Monday, November 21, 2011

Technology and Self-Reflection

Every day, I work with teachers who use technology for a variety of purposes. Today was different. Mr. Sinden is a 5th grade teacher...and a really good one. We were discussing his latest inquiry-based lessons that he did with his students. During this time, he showed me his reflection journal. Using Microsoft OneNote, he keeps a journal to reflect on his lessons and units. I thought this was a great use of technology for a simple, but powerful task. In his journal, he would write down things to remember for next year, things that went well, etc. With OneNote, he can setup seperate workbooks for each subject and subdivide those workbooks into sections for the units he teachers. How many times do you write some thoughts down but then don't remember where they are? Getting them into a program like OneNote makes the reflection task easier and more efficient.

One of the features he really liked was the search feature in OneNote. The search will look for your key words in any notebook that you create. So if you cannot remember where you wrote down a particular note, you can search for the key word and it will find any instance where that word(s) appear. OneNote can also be accessible from multiple computers. Link your OneNote to a Microsoft Live account, and you can now access your OneNote from any computer through your Live account.

Don't have OneNote on your computer? No can use an online version of OneNote for free through Microsoft Live!

Want to learn more about OneNote? Two colleagues in my department recently conducted a webinar on the subject. Check out the recording here: OneNote Webinar.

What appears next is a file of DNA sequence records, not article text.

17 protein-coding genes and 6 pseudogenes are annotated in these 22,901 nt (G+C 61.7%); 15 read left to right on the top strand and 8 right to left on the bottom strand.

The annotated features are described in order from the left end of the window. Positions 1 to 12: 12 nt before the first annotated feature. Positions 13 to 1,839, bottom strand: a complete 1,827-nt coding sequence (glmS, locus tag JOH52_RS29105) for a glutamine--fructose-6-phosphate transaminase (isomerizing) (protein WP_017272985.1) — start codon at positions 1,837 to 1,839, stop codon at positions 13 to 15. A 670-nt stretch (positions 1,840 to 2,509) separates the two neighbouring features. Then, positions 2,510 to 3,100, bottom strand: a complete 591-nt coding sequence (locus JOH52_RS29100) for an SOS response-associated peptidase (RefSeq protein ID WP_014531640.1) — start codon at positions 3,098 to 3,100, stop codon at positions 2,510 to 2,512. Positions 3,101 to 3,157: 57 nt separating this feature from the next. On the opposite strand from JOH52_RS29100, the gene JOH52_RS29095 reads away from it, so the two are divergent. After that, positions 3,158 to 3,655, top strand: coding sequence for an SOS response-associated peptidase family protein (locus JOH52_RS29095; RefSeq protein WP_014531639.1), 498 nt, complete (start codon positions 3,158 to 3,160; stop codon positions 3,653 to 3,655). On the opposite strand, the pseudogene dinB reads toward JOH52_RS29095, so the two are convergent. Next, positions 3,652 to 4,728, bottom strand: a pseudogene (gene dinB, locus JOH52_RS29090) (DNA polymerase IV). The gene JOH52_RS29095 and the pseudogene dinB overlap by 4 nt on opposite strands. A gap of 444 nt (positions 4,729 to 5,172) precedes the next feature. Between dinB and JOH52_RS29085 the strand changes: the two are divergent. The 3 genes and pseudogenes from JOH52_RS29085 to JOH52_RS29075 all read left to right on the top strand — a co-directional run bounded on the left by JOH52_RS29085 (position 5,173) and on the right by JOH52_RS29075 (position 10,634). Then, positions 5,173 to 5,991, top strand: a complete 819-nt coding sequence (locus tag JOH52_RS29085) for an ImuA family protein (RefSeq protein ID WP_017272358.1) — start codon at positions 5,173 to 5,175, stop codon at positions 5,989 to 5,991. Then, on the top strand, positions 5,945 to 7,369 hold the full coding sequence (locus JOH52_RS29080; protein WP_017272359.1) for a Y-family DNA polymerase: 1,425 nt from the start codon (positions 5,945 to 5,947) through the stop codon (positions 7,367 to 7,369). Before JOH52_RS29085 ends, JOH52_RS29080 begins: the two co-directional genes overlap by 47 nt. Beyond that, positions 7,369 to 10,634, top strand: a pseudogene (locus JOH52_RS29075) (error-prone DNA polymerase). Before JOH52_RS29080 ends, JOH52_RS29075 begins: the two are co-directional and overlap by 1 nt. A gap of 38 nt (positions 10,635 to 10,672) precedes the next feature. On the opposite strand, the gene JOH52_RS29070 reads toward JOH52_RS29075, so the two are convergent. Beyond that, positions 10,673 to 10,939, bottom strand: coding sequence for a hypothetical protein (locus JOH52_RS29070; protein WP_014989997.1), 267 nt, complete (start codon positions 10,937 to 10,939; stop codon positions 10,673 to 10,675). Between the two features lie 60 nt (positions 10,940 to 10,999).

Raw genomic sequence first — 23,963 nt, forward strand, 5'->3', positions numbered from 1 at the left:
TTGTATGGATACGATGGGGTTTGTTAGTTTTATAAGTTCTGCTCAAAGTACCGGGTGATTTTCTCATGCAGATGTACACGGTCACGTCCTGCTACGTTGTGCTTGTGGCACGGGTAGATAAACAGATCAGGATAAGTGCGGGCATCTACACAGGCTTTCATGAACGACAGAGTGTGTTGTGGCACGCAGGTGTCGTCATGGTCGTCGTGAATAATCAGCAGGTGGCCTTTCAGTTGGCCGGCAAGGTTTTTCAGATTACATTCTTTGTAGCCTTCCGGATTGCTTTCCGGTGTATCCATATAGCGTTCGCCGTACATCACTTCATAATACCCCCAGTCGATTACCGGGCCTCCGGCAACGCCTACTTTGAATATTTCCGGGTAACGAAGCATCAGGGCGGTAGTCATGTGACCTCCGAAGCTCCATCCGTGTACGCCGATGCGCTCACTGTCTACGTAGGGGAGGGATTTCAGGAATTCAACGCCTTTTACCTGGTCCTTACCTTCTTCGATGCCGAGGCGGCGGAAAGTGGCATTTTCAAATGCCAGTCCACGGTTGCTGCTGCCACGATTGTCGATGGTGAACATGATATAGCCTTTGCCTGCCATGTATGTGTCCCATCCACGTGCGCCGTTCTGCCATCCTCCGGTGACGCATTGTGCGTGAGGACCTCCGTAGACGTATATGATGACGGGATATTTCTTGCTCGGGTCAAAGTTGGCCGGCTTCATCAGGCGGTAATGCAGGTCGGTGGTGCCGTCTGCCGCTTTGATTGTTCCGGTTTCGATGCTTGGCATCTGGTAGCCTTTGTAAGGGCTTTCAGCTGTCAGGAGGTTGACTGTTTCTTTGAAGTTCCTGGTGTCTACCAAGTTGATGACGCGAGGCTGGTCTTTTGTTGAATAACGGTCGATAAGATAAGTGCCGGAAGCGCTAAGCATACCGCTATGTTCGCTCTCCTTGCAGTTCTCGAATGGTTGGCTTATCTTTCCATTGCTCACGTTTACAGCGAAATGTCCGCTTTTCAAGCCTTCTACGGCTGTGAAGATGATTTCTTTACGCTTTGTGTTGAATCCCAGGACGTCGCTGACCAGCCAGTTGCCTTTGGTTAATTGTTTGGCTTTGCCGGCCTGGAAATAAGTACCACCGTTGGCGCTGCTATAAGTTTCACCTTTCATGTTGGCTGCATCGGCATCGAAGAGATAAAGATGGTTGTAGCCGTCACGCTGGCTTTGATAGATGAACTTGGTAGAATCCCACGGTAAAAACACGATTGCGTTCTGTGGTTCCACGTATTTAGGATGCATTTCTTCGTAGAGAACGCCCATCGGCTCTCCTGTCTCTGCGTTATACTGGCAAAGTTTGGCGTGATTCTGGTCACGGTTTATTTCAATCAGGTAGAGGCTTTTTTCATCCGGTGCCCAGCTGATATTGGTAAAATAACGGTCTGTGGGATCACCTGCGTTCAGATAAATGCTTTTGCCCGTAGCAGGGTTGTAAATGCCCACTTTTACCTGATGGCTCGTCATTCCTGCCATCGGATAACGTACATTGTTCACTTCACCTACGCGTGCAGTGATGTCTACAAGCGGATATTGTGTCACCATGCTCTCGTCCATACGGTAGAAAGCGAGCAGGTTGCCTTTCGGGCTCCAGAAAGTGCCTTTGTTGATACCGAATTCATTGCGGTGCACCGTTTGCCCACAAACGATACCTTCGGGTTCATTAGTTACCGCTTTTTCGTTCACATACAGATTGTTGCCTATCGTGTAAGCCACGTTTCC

Reflection is a great tool that is often overlooked or shoved to the side but its impact on our teaching practice can be great. No matter which tool you use: OneNote, Evernote, pencil and paper, etc., take time to reflect.

This is technology that actually works!

Wednesday, November 2, 2011

Wikis and Word Work in the Daily 5

In the district where I work, teachers at the elementary school level use the Daily 5 management strategy for their Language Arts instruction. One of the 5 activities is word work. Students traditionally do some spelling pattern activities during their word work time. Yesterday, I had the privilege of working with a 2nd grade team who wanted to do more with word work. Our technology integration strategy was to incorporate wikis into word work time.

In my district, we use Microsoft SharePoint for our teacher websites. As a part of this package, teachers can setup a wiki within SharePoint and control who has access to edit the wiki. Now kids are doing their usual word work activities on the class wiki.

As you can see above, students are adding words to the wiki that follow the spelling pattern for the week. This teacher had each student choose a different font style to delineate who added words to the wiki. The teacher can look this up in the history, but this strategy provides a visual reference too. The kids love choosing their own font style as well!

One item I stressed to the 2nd grade team was to take advantage of the completed wiki at the end of the week. By revisiting the wiki at the end of the week, the class can review the list, make corrections, and delete words that do not belong. They can also have any further discussions about the spelling patterns. Revisiting the wiki also makes the work seem more worthwhile to the students. Otherwise, this assignment could have been done on paper and turned into the teacher.

An activity like this could be done with any wiki site. PBworks and Wikispaces are great places to check out if you need to setup a wiki for your class.

This is technology that actually works!